"I think it's indicative of 'fame'-it could be just one record, something like 'See Emily Play,' and your first 'Top of the Pops'-and then things change," she says. "Before, they were four people who'd grown up together, or gone to college together. It became separate camps of people: your smokers and dopers, and your drinkers."
June Bolan affirms that "once Syd lost his grip, they were really wicked to him. With Syd behaving like a complete cretin, they would send him up on long car journeys where you're all stuck in one vehicle, and there's nowhere to go because you've got to end up at the gig."
"Perhaps had they been kinder, in those early days of his breakdown or cracking up or whatever you want to call it, he may not have been hit so hard by it all. But that is speculation. It may have happened anyway, in exactly the same way, or it may not have happened so badly-but I do feel that they were horrider to him than they need to have been."
“One of the last British gigs Syd played with Floyd was the Christmas On Earth Continued, December 22 1967 at Olympia.. First of all we couldn't find Syd, then I found him in the dressing room and he was so gone, sitting rigid like a stone. I kept saying, Syd, It's June! Look at me! His blank stare registered not a flicker of recognition. As the milling audience grew restless, the stage manager kept knocking on the door with his increasingly urgent summons: Time to go! Time to go! And we're trying to get Syd up," June recalls, "and get him together to go and play. He couldn't speak. He was absolutely catatonic. Roger Waters and I got him on his feet, got him out to the stage. We put the white Stratocaster round his neck and he walked on stage and of course the audience went spare because they loved him. The band started to play and Syd stood there, he just stood there, tripping out of his mind. They did three; maybe four numbers and we got him off. He couldn't stand up for a set, let alone do anything else. That's when you have to give Roger credit for what he did. He actually got the other two together and made a sort of half-arsed version of a set. Peter and Andrew [the two managers] were frantic-they were pulling out their hair”.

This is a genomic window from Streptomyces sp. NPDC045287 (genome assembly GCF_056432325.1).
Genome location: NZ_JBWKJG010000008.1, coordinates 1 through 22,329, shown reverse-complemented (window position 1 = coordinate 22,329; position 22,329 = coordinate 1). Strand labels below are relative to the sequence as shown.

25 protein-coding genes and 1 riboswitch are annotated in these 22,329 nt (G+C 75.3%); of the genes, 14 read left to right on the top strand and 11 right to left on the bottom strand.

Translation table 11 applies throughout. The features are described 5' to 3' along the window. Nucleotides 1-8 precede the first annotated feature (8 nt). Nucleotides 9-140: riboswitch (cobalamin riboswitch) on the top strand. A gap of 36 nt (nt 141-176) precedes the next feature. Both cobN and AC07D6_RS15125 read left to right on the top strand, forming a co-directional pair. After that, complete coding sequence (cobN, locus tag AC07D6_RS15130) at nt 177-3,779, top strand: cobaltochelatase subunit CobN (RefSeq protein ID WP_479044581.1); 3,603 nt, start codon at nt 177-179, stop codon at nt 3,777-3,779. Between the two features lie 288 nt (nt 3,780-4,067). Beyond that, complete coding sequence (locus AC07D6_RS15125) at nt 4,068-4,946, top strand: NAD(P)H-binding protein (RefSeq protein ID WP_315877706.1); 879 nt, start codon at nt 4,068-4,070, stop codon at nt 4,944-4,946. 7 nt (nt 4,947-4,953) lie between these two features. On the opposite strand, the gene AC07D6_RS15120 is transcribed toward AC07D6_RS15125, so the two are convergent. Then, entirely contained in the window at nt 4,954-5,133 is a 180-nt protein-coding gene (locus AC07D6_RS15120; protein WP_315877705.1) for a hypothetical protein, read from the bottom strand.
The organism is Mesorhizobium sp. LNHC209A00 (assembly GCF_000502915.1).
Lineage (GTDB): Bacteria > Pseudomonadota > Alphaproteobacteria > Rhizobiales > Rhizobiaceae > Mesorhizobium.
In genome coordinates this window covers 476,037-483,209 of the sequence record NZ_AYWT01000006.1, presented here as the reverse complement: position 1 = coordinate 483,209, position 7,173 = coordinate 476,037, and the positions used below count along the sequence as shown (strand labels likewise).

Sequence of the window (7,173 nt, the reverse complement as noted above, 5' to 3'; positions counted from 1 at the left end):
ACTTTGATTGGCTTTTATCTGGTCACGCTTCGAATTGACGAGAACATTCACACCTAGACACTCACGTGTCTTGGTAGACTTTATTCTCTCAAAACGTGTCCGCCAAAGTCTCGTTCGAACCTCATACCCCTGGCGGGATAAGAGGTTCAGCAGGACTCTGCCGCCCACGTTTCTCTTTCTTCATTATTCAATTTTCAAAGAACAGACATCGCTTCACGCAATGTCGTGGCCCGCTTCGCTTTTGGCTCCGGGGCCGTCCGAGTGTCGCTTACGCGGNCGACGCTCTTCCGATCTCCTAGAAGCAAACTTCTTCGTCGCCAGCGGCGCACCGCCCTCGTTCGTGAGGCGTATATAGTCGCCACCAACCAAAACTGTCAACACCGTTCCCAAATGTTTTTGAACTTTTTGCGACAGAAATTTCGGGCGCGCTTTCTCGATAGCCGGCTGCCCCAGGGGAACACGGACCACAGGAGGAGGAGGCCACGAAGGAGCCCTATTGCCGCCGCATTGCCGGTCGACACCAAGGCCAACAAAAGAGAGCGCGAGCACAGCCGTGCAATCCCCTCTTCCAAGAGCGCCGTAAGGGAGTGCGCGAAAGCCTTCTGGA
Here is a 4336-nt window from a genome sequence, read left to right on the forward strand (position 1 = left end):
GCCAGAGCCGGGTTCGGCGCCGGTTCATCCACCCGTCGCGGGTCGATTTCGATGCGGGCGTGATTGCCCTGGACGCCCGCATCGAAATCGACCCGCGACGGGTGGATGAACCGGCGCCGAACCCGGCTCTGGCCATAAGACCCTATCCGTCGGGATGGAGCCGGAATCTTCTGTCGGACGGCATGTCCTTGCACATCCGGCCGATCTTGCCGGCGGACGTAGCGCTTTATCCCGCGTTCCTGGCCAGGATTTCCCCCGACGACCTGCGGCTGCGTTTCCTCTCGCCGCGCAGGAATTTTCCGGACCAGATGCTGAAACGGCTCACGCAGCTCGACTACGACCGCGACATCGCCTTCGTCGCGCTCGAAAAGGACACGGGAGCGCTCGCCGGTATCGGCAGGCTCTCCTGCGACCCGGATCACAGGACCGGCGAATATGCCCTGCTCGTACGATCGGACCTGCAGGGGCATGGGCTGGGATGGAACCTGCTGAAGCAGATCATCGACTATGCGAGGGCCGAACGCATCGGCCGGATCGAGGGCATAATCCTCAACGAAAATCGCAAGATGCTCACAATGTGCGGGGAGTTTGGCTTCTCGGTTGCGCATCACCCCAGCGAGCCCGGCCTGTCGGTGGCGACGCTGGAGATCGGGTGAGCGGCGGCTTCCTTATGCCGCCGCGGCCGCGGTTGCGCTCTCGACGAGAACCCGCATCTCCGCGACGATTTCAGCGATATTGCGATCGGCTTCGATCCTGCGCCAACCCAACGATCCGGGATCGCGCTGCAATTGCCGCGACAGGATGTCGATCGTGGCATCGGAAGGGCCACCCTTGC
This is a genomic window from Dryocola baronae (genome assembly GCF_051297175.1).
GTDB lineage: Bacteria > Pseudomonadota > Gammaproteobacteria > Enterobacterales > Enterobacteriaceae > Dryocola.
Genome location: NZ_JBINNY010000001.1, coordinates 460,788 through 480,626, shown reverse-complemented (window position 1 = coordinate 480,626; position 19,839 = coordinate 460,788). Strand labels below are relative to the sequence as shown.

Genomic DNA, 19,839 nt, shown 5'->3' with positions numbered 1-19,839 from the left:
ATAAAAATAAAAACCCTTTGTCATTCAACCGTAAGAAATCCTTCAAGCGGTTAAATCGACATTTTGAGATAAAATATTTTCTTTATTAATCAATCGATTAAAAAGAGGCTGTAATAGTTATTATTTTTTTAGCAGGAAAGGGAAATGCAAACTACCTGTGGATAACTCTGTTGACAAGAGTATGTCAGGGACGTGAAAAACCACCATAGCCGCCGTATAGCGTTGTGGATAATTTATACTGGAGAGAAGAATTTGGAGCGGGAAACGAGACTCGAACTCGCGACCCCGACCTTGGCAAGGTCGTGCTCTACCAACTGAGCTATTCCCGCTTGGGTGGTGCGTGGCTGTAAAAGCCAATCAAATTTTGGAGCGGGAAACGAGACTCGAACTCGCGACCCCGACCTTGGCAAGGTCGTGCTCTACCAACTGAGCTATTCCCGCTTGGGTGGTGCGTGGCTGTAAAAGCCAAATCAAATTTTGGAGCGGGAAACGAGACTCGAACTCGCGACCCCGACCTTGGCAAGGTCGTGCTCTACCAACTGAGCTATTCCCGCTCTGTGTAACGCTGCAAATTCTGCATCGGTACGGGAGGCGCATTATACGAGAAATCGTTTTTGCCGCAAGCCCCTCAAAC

Due to Syd Barrett problems mental stability, the group, found in January 1968, David Gilmour, who would play an additional guitar if in some gigs Syd coudln't do it. Finally, in April 1968 Syd Barrett left the group, and so did the producers Andrew King and Peter Jenner. This meant the end as well of The Black Hill Enterprises, but in those days, June have met another rock child: Marc Bolan.
Source: Sauceful of Secrets, the Pink Floyd Odyssey, by Nicholas Schaffner. Harmony 1991.
June was working in the office of Black Hill Enterprises. There it should be when she met another "Rock Child" Marc Bolan of Tyrannosaurus Rex. A faithful meeting that turned spontaneous into a romance.
"Bolan used to hang around in our office and sit on the floor, strumming his guitar, flirting with our secretary, June, who, of course, he later married. He was a great Syd fan. I was quite fond of him. He was a big pain in the arse, of course, very full of himself. I always liked that thing where he called himself the Bolan child, this magical, mythical name. It was really from his doorbell in Ladbroke Grove. It had his name, and our secretary's surname, Child, so it read Bolan Child and fans used to think, wow, he is the Bolan Child!" recalls Pink Floyd guitarist David Gilmour.
The meeting of June and Marc will always remain in the rock’n’roll history as one of its most romantic episodes. Says Marc: “We’d known each other only a short while when I asked her home to tea late one afternoon at my parents’ prefab in Wimbledon. The sun was bright and hot. We sat with our tea on the lawn. After we had held hands there was silence for a while. Then I said, “June — I think I love you.” She replied quietly, “I feel the same way about you, Marc.”